What class of hormones are usually attached to hormone binding proteins in the blood?
What are the hormones other than steroids that bind to hormone binding proteins?
IGF-1, GH, T4/T3
What is the purpose of hormone binding proteins?
Increases the half life of the hormone
What is a pharmacological consequence of hormone binding proteins?
Bound hormones are not active and as some are released right at the target site, you may not see any measurable free/active hormone in the blood
What does sex hormone binding globulin (SHBG) bind?
estrogens and testosterone
What does corticosteroid binding globulin (CBG) bind?
cortisol and corticosterone
What does thyroxine binding globulin (TBG) and transthyretin (TTR) bind?
What does albumin bind?
most lipophilic compounds in blood
What is notable about hormones bound to albumin?
They are bioavailable!
Discuss the two methods of hormone delivery to their target
The hormone can be released at the cell surface, translocate the plasma membrane, and exert its effect on the cell
Or, the hormone/protein complex binds to megalin, there is the formation of an endocytic vesicle, after which the hormone will dissociate and e released from the vesicle
Why would a cell undergo the vesicle delivery of hormone?
The vesicle could be targeted to a specific part of the cell
Protects the hormone from degradation
Describe some features of hormone receptors
no receptor = no action (antagonist, agonist)
determines duration: extracellular receptors are internalized and dissociated, internal receptors are ubiquinated
autoregulation by ligand: up/down regulated based on ligand levels
With what specificity and affinity do hormones bind their receptors?
High affinity and high specificity
ability to distinguish between similar substances
How much a receptor will hold on to a ligand once bound
measured as Kd: ligand concentration at which 50% of binding sites are filled (smaller number = higher affinity)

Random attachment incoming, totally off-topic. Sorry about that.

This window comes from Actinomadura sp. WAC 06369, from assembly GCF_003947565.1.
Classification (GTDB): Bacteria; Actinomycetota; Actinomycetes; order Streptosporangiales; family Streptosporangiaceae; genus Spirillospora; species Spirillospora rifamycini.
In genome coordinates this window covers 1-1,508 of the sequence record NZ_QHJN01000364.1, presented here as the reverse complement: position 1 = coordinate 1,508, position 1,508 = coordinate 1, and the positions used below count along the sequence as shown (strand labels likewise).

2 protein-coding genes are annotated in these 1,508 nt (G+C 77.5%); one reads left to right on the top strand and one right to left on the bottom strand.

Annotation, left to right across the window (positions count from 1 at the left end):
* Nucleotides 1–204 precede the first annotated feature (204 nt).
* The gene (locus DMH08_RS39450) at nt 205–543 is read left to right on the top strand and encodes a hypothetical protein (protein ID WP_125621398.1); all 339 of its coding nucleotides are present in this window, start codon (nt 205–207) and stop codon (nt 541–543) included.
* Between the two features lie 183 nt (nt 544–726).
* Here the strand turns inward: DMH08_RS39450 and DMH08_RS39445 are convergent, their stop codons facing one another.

Ki: ability to displace ligand at 50% maximal activity
What are some general features of lipophobic receptors, and what are the different classes?
Bind to cell surface receptors
coupled to second messenger pathways like cAMP, IP3, DAG
1: Ion channels
2: G-protein coupled
3: Receptor-linked Kinases
4: Receptor Kinases
Discuss the features and function of cell surface class 1 ion channels
binding of ligand causes conformational change that results in opening of channel
Neurotransmitters typically activate these types of receptors
Discuss the features and functions of cell surface class 2 G-protein coupled receptors
Most protein and peptide hormones bind to this kind of receptors
Ligand binding activates second messenger signaling cascades
Discuss the features and functions of cell surface class 3 receptor-linked kinases
DO NOT have intrinsic catalytic activity
Ligand binding results in dimerization, activates the intracellular kinase
examples: GH, prolactin, EPO
Discuss the features and functions of cell surface class 4 receptor kinases
Have intrinsic catalytic activity that is stimulated by ligand binding - autophosphorylation on intracellular domain
Insulin and atrial natriuretic peptide bind to this kind of receptor
What are some general functions of lipophilic hormone receptors
Bind mainly to intracellular receptors
often attached to large chaperone proteins in the cytoplasm (heat shock proteins)
usually slow biological response - requires transcription/translation
can repress or activate transcription
What is an example of a lipophilic hormone?
Thyroid hormone binds nuclear receptor, when receptor binds ligand there is gene activation